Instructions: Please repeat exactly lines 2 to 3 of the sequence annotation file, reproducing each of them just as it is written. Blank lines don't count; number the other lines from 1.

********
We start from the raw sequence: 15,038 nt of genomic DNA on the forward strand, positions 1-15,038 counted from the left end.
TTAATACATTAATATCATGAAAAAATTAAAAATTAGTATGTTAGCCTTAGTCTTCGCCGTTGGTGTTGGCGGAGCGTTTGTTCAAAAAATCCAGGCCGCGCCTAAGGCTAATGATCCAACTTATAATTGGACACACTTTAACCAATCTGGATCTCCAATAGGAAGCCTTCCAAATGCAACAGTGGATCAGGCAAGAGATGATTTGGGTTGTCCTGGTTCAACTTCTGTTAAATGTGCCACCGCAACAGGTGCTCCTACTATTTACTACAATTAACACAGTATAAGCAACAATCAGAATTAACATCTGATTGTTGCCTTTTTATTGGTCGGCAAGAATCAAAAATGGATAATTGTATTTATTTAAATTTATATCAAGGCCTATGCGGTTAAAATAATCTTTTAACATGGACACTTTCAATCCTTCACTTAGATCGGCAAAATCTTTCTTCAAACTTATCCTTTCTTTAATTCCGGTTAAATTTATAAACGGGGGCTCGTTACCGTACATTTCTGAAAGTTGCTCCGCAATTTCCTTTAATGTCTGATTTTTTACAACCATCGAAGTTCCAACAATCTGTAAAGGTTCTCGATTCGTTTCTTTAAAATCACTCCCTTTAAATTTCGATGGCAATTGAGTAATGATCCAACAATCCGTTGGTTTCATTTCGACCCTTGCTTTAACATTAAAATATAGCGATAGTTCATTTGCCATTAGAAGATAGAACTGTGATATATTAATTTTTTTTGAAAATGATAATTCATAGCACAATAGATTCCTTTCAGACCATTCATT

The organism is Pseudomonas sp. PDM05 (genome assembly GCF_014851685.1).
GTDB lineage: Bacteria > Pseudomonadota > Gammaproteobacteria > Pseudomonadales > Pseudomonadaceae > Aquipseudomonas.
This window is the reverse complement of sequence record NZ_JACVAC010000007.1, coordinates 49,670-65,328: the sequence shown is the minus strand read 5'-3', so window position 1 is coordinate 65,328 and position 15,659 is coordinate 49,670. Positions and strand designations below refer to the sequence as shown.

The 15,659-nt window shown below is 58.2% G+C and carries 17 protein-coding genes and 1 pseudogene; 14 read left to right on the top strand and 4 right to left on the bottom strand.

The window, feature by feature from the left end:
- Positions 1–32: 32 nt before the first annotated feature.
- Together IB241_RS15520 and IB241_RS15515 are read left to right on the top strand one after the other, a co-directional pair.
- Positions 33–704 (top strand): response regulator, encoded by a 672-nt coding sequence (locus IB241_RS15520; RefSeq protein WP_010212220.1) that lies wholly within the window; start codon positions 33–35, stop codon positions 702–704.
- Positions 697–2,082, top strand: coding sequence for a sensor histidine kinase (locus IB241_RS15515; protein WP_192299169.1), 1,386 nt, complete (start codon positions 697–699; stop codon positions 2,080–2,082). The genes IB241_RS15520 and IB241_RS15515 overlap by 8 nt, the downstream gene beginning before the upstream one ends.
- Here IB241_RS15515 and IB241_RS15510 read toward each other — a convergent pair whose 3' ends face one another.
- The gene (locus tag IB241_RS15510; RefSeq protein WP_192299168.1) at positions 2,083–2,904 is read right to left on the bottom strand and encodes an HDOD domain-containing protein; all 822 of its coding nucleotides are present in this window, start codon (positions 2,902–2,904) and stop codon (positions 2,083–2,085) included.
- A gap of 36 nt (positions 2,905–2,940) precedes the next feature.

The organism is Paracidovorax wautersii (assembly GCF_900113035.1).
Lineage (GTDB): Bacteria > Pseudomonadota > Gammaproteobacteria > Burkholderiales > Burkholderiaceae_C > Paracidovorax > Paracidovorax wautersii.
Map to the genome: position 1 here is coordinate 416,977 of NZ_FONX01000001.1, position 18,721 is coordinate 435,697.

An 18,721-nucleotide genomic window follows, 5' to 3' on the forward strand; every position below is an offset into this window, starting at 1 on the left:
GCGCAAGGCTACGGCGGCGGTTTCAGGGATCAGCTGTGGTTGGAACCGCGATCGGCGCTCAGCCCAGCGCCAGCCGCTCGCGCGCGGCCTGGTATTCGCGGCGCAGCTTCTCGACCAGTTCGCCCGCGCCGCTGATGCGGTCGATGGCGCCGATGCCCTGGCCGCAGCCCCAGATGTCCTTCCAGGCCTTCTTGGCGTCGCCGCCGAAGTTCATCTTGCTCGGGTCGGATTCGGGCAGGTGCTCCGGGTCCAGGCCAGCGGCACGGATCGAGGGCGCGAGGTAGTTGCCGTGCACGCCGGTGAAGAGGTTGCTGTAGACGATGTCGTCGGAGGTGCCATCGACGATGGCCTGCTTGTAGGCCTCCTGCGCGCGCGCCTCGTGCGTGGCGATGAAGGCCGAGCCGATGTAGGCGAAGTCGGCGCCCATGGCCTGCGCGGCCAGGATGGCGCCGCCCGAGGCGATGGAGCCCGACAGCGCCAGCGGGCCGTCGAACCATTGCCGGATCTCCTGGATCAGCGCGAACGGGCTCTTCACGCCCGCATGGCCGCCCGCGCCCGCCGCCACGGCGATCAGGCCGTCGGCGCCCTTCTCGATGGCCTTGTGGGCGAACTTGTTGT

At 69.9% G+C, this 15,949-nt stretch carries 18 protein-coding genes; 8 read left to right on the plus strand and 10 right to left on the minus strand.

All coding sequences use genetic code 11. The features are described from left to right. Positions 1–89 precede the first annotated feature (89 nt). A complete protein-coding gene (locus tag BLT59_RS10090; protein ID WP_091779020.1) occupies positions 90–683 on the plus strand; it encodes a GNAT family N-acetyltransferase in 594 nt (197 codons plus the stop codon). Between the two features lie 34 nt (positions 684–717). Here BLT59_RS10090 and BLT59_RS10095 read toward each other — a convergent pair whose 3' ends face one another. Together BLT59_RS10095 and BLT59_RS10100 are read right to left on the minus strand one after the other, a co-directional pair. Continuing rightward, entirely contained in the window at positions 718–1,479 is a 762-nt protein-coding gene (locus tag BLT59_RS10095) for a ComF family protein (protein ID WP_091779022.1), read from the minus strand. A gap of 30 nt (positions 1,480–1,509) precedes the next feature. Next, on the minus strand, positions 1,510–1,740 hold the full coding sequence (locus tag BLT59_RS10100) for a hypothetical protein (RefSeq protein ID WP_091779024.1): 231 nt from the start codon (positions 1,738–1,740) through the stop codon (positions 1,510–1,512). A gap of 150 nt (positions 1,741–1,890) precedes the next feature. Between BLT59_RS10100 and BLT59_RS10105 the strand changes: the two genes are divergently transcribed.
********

TTAATACATTAATATCATGAAAAAATTAAAAATTAGTATGTTAGCCTTAGTCTTCGCCGTTGGTGTTGGCGGAGCGTTTGTTCAAAAAATCCAGGCCGCGCCTAAGGCTAATGATCCAACTTATAATTGGACACACTTTAACCAATCTGGATCTCCAATAGGAAGCCTTCCAAATGCAACAGTGGATCAGGCAAGAGATGATTTGGGTTGTCCTGGTTCAACTTCTGTTAAATGTGCCACCGCAACAGGTGCTCCTACTATTTACTACAATTAACACAGTATAAGCAACAATCAGAATTAACATCTGATTGTTGCCTTTTTATTGGTCGGCAAGAATCAAAAATGGATAATTGTATTTATTTAAATTTATATCAAGGCCTATGCGGTTAAAATAATCTTTTAACATGGACACTTTCAATCCTTCACTTAGATCGGCAAAATCTTTCTTCAAACTTATCCTTTCTTTAATTCCGGTTAAATTTATAAACGGGGGCTCGTTACCGTACATTTCTGAAAGTTGCTCCGCAATTTCCTTTAATGTCTGATTTTTTACAACCATCGAAGTTCCAACAATCTGTAAAGGTTCTCGATTCGTTTCTTTAAAATCACTCCCTTTAAATTTCGATGGCAATTGAGTAATGATCCAACAATCCGTTGGTTTCATTTCGACCCTTGCTTTAACATTAAAATATAGCGATAGTTCATTTGCCATTAGAAGATAGAACTGTGATATATTAATTTTTTTTGAAAATGATAATTCATAGCACAATAGATTCCTTTCAGACCATTCATT

The organism is Pseudomonas sp. PDM05 (genome assembly GCF_014851685.1).